by Félix Pérez/ photos by Staci Maiers
All eyes are on Wisconsin, as voters are expected to go to the polls tomorrow in record numbers to determine the fate of Gov. Scott Walker.
Walker, whose staunchly ideological and anti-worker rights agenda has convulsed the Badger State for the past year and led to the nation’s worst job creation numbers, has saturated, along with outside groups, the airwaves with non-stop ads paid for largely by big-dollar contributions from out-of-state corporate and conservative interests. Walker has outspent his opponent, Milwaukee Mayor Tom Barrett, by more than 7 to 1.
Undeterred, Barrett and his supporters —who include educators, police officers, firefighters, nurses and other public service workers — have focused their efforts on voter-to-voter contact, knocking on hundreds of thousands of doors, dropping off campaign literature at homes statewide, and calling their friends, families and neighbors from sunup to sundown to remind them to vote.
Kati Walsh (in photo above), an elementary school art teacher, was the first to cast an early voting ballot at the Dane County Courthouse in Madison, on Monday, May 21. “All this work over the last year culminated today when I had the chance to vote,” she said before heading off to her teaching job.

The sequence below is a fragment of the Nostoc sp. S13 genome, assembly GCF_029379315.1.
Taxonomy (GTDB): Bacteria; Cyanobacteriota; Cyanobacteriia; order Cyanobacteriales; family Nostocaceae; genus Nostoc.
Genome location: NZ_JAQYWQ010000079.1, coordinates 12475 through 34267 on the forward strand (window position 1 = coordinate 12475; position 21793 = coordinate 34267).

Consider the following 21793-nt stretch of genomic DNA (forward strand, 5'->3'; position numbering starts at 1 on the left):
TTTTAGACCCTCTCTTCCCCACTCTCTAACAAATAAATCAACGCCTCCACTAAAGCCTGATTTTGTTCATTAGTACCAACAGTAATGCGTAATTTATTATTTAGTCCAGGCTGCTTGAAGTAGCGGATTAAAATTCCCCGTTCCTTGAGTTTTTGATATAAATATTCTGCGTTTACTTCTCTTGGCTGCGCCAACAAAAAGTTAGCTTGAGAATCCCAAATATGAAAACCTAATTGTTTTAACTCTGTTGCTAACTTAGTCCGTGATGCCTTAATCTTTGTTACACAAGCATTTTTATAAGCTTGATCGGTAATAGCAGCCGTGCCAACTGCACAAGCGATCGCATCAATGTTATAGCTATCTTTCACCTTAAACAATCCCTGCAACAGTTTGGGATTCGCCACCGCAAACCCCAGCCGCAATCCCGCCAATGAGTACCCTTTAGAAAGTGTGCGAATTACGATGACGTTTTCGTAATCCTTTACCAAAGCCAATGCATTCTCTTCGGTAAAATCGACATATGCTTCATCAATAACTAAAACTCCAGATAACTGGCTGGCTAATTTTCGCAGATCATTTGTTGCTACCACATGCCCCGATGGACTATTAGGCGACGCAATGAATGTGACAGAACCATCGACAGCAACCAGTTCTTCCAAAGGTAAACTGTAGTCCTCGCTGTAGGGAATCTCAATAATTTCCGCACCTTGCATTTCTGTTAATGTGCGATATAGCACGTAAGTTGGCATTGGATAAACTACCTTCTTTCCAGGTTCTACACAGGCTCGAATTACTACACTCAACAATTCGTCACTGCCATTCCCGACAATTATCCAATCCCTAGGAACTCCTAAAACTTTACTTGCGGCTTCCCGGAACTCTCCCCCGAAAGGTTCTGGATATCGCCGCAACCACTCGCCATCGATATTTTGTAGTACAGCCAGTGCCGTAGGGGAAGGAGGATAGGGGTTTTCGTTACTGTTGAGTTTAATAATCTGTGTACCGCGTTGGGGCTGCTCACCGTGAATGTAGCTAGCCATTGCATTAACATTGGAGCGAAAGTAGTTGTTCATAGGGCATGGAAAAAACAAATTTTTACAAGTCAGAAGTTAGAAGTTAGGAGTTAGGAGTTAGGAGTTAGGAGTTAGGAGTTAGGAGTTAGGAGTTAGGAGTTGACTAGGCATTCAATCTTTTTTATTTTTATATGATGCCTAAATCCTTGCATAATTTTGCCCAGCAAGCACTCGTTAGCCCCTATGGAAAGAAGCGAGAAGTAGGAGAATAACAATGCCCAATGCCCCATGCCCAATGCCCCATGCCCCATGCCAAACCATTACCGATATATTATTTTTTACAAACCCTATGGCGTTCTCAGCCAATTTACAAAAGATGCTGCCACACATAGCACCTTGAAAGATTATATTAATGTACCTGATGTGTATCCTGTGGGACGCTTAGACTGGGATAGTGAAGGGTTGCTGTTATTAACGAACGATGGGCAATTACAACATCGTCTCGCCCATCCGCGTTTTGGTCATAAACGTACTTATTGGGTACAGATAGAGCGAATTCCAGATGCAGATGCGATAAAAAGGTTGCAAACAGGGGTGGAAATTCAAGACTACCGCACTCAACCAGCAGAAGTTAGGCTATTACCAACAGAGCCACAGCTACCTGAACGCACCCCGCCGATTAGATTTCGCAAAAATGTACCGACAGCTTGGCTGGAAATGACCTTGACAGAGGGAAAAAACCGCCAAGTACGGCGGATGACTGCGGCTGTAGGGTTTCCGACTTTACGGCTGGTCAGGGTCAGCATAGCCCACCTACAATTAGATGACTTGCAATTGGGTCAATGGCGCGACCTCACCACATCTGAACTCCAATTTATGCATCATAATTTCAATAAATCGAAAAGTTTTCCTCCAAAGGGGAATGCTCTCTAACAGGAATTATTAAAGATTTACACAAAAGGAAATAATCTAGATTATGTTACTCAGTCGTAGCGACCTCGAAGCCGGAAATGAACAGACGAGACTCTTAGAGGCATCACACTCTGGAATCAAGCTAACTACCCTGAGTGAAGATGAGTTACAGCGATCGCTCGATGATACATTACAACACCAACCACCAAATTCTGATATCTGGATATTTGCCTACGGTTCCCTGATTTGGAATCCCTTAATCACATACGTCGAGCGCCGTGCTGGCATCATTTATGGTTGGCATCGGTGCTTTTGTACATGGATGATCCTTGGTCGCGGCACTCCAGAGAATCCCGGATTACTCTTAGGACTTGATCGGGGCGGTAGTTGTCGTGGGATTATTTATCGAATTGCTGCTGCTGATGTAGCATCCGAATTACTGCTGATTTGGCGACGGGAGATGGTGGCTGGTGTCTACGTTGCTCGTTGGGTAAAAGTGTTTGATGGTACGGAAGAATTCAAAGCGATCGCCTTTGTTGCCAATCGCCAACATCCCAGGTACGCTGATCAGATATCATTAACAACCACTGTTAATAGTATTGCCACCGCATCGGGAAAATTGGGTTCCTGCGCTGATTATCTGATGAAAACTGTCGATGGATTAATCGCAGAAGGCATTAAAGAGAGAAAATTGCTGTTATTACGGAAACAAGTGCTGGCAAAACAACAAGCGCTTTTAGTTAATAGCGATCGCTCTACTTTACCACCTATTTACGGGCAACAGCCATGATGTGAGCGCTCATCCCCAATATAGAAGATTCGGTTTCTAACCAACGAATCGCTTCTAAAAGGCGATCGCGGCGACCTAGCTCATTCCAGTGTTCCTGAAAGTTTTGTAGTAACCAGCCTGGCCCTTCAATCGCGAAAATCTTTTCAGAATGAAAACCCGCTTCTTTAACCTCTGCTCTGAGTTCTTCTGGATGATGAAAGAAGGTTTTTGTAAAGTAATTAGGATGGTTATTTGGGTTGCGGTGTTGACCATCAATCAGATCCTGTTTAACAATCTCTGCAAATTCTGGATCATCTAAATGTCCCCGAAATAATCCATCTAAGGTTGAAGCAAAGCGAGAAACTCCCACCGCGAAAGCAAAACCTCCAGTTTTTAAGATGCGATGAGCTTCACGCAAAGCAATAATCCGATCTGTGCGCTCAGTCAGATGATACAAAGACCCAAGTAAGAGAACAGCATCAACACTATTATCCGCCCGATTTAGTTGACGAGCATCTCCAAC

According to We Are Wisconsin, the pro-Barrett group will knock on 1.4 million doors and make 1.5 million phone calls. The group has about 50,000 volunteers.
The Barrett campaign said that over the weekend more than 10,000 volunteers knocked on about 948,000 doors and made nearly 890,000 phone calls.
Walker and Barrett are statistically tied in the latest polls, with Barrett gaining momentum.
Walker’s brand of politics has drawn the support of divisive and anti-educator politicians such as South Carolina Governor Nikki Haley, Louisiana Governor Bobby Jindal and Ohio Governor John Kasich.
Kasich, whose legislation gutting collective bargaining rights was overwhelmingly defeated by voters last year, said on a national Sunday news show yesterday that Walker “has done an amazing job.” Almost giddy, he described the prospect of a Walker win as “really amazing.”
Also on tap tomorrow are recall elections for four state senators and Lieutenant Gov. Rebecca Kleefisch, all of whom are close Walker allies and were instrumental in passing Walker’s anti-worker legislation.
If any of the senate challengers are successful, control of the state Senate will change hands. The Senate is now evenly split, 16-16.
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